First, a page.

I understand EA does a bang up job at making people angry, but of all the things they do wrong, this is about as trivial as it gets. If after 2+ years you haven't gotten your 40-50 bucks worth of the games online play, then I hate that for ya, but people have had ample time to play the games.
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« Reply #16 on: August 07, 2006, 01:22:22 PM »

Quote from: "jblank"
If it matters to someone that much, then I agree 100% with you, don't buy the game, but really, after 2+ years, who is still playing NBA Live 2005? or MM 2005? Very, very few people.

The problem I see is this - how much exactly does it cost EA to host those servers? With pretty much nobody playing, it should be pretty much nothing to host said servers. It's obvious because of this that they're just doing this move for the greed reason (of making people buy newer games) instead of it being a huge drain on the moneyhat that is EA.
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« Reply #17 on: August 07, 2006, 01:29:50 PM »

Quote from: "Destructor"
Quote from: "jblank"
If it matters to someone that much, then I agree 100% with you, don't buy the game, but really, after 2+ years, who is still playing NBA Live 2005? or MM 2005? Very, very few people.

The problem I see is this - how much exactly does it cost EA to host those servers? With pretty much nobody playing, it should be pretty much nothing to host said servers. It's obvious because of this that they're just doing this move for the greed reason (of making people buy newer games) instead of it being a huge drain on the moneyhat that is EA.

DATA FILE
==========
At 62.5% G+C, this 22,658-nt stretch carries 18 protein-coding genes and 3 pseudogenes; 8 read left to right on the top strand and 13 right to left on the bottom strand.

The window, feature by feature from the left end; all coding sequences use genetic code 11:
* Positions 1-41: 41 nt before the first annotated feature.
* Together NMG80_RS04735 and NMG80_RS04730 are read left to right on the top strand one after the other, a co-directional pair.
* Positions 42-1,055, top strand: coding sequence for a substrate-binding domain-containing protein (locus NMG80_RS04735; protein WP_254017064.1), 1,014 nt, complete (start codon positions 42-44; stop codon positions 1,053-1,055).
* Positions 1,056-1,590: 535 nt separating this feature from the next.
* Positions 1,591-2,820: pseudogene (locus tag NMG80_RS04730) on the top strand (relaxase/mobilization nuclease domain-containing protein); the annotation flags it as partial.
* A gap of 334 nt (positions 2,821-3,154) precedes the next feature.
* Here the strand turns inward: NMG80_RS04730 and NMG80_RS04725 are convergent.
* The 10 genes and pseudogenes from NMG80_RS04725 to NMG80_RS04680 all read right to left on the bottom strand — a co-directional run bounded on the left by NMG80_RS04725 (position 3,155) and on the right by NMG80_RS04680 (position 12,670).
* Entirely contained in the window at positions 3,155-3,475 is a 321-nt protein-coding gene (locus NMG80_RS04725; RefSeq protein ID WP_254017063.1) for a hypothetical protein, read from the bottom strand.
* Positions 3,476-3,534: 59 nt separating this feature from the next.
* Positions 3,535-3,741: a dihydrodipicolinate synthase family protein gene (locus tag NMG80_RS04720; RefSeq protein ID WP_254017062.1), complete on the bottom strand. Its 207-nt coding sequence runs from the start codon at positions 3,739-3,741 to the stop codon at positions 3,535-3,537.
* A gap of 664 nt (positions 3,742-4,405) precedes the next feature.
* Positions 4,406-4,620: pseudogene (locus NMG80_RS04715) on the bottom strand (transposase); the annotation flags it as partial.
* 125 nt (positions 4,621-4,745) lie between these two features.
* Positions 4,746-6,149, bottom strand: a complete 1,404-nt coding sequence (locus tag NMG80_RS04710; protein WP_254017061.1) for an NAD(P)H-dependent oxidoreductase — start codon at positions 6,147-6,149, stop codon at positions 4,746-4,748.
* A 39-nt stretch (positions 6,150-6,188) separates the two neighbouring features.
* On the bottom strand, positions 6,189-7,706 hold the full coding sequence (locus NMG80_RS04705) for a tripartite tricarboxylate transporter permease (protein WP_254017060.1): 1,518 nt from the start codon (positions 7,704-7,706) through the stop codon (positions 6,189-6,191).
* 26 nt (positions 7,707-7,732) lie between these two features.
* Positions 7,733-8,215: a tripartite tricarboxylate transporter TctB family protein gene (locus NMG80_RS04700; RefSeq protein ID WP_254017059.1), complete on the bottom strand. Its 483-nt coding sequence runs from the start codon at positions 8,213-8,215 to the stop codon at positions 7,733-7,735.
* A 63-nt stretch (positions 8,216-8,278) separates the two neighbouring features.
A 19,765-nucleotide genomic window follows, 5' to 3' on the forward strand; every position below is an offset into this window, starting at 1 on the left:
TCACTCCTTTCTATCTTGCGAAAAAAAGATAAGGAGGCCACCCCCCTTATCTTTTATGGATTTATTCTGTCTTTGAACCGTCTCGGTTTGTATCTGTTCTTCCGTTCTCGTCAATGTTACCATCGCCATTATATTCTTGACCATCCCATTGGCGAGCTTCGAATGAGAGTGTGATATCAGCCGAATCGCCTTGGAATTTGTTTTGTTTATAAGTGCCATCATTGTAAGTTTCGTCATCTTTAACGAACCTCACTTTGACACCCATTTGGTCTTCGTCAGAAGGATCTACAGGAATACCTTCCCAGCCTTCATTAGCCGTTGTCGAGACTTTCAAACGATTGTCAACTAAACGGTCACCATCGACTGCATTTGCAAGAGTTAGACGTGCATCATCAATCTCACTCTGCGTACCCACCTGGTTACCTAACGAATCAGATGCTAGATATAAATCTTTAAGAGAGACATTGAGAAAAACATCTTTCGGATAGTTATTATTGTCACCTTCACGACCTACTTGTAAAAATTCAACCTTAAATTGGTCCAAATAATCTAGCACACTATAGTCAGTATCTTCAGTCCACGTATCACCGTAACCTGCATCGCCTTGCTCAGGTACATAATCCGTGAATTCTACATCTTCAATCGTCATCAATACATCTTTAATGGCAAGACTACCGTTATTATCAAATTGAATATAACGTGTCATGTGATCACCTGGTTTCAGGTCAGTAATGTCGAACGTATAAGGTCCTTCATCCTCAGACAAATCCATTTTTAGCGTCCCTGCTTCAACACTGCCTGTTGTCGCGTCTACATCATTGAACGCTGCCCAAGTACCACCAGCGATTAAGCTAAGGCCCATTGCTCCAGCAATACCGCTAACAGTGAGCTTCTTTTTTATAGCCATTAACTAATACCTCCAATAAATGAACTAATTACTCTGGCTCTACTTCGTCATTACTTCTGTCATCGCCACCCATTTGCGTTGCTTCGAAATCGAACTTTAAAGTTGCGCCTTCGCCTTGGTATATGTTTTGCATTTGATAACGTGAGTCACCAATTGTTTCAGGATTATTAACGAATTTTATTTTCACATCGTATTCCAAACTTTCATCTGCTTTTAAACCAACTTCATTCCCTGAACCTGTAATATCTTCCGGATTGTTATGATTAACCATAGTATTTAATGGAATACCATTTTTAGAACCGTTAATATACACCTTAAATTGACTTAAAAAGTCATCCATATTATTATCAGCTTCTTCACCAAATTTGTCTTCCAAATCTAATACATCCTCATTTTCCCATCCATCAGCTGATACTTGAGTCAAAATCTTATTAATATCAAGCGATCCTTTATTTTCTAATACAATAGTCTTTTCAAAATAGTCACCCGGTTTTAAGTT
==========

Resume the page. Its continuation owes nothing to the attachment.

That is corporate America bro, not just EA. Think about it though, you make a new product called Destructor 2006, then next year, you have Destructor 2007, a new product that you want people to buy, to replace the previous years game. Now, wouldn't you want people to support your 07 product? Why give incentives to keep using 2006? This is no different than Symantec's NAV having a one year license, where they steer your towards resubscribing or purchasing the latest and greatest. Besides, most people end up buying the new Madden/NBA Live/etc game anyway, so it's very doubtful the impact of this decision of theirs will affect many people at all.
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« Reply #18 on: August 07, 2006, 01:31:54 PM »

Quote from: "Destructor"
Quote from: "jblank"
If it matters to someone that much, then I agree 100% with you, don't buy the game, but really, after 2+ years, who is still playing NBA Live 2005? or MM 2005? Very, very few people.

The problem I see is this - how much exactly does it cost EA to host those servers? With pretty much nobody playing, it should be pretty much nothing to host said servers. It's obvious because of this that they're just doing this move for the greed reason (of making people buy newer games) instead of it being a huge drain on the moneyhat that is EA.